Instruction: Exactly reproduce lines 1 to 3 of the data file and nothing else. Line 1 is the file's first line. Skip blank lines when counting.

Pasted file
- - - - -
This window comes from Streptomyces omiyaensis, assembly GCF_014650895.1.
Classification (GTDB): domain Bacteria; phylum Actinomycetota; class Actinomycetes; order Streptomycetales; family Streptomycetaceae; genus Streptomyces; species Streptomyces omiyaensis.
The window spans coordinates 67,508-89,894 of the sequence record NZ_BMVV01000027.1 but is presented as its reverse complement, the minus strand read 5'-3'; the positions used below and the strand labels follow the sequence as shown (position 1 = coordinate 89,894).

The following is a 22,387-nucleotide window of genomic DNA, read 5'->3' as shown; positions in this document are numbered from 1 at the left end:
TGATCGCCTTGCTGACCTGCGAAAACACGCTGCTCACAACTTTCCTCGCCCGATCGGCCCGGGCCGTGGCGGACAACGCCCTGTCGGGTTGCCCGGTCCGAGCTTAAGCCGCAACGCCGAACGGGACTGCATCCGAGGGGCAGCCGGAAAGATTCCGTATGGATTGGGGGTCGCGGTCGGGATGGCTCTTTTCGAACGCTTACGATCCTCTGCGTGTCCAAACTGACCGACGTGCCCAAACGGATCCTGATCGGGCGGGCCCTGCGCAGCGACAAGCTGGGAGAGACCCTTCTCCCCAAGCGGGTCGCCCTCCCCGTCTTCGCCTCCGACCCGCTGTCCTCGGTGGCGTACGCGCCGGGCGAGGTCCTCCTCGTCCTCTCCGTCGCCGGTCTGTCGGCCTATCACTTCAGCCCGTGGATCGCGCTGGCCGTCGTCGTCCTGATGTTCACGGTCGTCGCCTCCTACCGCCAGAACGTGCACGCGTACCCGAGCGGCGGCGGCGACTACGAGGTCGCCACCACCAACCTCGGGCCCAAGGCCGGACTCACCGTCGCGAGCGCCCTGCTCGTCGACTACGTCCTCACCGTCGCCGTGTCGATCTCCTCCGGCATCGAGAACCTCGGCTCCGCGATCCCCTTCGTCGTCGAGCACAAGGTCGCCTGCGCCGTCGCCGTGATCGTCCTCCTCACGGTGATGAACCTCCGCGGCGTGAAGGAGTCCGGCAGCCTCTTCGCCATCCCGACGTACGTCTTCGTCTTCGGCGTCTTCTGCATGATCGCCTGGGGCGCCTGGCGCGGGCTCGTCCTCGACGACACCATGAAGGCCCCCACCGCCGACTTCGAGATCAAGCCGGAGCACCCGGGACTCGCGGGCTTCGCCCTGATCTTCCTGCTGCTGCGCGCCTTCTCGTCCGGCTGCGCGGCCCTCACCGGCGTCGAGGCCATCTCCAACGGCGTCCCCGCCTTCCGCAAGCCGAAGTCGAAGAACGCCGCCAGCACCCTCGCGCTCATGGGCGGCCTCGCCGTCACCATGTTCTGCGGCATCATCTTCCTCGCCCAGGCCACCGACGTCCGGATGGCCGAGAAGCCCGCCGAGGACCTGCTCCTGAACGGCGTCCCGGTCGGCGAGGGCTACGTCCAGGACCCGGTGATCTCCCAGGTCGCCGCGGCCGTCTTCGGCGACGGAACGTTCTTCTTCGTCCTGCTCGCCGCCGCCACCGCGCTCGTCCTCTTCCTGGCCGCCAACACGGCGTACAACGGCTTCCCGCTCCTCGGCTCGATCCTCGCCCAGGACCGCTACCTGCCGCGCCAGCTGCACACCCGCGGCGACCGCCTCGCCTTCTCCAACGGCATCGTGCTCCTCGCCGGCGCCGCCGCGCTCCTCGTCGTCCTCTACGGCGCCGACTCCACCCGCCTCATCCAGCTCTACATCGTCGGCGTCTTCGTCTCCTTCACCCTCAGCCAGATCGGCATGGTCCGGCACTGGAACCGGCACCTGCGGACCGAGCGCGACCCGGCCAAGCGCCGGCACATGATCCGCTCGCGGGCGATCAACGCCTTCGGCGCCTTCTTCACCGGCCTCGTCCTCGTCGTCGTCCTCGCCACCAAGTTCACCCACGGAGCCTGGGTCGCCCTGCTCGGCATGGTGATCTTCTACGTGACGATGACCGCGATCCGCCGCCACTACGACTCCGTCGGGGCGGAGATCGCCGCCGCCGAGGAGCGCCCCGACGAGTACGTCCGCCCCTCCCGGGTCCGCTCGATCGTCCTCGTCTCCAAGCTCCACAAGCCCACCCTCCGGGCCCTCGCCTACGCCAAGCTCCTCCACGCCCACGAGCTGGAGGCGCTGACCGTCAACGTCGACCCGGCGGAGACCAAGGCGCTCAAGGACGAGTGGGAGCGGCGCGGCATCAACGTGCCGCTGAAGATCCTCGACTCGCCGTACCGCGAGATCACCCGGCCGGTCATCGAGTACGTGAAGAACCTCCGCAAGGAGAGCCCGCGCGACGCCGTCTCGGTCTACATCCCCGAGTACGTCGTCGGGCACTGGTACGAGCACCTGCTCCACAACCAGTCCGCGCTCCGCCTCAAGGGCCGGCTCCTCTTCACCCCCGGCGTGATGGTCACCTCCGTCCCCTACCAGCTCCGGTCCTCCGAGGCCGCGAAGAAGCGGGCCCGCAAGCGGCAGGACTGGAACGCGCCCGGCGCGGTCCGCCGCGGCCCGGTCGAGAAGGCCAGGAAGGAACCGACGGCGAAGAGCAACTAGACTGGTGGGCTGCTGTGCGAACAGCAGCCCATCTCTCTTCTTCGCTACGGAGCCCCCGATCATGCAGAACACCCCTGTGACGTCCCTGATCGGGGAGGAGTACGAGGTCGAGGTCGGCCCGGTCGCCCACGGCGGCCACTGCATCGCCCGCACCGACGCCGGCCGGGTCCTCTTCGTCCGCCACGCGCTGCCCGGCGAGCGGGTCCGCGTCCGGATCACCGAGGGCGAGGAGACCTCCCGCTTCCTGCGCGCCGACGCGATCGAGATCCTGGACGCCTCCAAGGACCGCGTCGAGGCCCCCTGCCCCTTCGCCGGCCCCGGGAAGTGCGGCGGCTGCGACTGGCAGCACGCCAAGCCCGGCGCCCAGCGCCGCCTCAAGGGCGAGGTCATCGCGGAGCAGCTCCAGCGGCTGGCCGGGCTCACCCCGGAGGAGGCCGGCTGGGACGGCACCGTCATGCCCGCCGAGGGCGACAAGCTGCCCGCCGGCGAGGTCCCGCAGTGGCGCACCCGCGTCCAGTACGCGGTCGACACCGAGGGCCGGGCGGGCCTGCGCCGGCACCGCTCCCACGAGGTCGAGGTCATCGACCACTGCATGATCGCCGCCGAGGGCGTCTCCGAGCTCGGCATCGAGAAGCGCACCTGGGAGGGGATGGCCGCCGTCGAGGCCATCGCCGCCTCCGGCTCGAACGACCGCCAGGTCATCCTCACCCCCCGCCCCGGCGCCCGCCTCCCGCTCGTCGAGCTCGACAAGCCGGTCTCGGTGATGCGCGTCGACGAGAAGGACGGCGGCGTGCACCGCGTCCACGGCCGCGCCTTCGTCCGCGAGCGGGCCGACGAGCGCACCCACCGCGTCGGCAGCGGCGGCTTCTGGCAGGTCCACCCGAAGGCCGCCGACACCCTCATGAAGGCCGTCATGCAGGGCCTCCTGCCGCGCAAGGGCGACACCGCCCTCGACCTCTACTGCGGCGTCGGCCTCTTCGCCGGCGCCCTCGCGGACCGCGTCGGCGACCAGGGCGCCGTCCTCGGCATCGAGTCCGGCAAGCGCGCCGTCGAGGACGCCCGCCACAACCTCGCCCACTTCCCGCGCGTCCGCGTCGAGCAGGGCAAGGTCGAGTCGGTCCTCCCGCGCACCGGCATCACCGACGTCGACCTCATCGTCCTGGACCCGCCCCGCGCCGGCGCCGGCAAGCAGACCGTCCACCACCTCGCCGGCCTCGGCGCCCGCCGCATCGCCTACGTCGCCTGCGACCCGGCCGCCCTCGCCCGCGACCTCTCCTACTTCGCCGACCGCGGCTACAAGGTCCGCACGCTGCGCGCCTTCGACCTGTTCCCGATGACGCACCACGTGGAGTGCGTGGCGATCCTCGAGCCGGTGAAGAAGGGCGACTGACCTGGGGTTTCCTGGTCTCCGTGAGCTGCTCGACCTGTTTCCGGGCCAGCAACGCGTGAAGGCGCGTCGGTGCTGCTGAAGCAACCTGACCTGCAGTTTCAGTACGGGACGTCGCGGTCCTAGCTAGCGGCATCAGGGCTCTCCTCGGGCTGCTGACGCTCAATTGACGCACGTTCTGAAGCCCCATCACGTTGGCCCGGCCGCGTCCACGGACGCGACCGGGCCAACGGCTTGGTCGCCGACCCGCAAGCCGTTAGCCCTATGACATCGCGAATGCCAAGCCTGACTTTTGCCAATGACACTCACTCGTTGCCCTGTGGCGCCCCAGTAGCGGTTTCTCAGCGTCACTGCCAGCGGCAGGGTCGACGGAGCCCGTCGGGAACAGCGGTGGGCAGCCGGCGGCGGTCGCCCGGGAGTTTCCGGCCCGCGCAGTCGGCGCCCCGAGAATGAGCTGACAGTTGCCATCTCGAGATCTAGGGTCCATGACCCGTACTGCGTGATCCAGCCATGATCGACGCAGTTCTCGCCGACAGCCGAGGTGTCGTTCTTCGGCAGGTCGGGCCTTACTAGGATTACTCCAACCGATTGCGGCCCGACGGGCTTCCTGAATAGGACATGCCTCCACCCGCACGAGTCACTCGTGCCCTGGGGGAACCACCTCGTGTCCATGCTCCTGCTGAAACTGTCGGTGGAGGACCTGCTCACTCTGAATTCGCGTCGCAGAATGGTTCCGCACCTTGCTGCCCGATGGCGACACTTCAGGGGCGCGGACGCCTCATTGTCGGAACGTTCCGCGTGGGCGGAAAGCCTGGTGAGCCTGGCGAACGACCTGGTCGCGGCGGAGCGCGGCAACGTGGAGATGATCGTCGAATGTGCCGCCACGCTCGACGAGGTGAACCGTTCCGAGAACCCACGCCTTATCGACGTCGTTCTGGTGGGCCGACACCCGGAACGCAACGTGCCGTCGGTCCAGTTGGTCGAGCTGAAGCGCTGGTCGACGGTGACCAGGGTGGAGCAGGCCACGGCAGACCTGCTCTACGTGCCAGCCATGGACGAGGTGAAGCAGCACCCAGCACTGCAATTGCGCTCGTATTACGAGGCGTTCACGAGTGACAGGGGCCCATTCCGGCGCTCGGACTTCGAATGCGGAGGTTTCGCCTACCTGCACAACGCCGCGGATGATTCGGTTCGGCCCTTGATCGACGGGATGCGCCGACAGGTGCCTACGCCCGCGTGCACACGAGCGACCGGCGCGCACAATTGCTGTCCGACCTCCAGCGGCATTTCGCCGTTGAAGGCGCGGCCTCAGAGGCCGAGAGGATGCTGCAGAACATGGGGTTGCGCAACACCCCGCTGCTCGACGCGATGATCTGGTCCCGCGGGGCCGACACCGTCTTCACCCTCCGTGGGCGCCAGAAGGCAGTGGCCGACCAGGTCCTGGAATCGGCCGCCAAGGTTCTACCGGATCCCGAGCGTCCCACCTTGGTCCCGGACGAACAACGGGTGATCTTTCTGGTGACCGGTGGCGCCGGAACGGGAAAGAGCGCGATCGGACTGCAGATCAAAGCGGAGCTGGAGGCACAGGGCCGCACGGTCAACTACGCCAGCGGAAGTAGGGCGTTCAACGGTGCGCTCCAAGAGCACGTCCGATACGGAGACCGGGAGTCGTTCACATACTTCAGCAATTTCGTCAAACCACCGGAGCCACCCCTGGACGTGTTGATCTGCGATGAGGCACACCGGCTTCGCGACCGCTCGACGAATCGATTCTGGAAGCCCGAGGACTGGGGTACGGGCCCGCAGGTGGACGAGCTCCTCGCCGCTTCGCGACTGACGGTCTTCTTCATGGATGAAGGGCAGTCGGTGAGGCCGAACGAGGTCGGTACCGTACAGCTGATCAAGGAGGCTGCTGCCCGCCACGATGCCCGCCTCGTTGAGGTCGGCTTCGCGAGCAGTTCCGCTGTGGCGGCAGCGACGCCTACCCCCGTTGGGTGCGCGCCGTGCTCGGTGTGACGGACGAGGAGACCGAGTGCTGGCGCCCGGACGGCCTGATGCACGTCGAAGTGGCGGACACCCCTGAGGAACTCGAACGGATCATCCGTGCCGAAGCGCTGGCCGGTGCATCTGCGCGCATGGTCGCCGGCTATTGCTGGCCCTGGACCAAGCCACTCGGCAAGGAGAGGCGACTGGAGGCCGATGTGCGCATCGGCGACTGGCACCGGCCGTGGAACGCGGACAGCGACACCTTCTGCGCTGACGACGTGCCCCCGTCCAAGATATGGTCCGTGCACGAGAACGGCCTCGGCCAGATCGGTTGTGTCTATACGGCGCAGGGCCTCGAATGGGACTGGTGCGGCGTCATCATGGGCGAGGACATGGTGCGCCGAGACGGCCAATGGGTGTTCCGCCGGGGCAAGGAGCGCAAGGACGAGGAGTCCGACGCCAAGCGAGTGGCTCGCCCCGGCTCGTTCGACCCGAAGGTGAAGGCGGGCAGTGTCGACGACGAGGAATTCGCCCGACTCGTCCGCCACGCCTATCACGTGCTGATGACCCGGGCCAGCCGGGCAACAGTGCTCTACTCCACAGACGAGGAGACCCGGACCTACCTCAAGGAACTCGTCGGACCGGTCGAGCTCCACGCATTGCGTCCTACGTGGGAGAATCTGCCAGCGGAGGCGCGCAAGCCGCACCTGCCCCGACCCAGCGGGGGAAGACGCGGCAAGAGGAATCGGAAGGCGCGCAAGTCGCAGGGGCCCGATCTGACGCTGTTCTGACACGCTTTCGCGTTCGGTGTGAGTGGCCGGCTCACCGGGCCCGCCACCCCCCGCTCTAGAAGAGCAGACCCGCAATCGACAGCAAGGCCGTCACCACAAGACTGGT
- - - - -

This window comes from Streptomyces omiyaensis, assembly GCF_014650895.1.
Classification (GTDB): domain Bacteria; phylum Actinomycetota; class Actinomycetes; order Streptomycetales; family Streptomycetaceae; genus Streptomyces; species Streptomyces omiyaensis.
The window spans coordinates 67,508-89,894 of the sequence record NZ_BMVV01000027.1 but is presented as its reverse complement, the minus strand read 5'-3'; the positions used below and the strand labels follow the sequence as shown (position 1 = coordinate 89,894).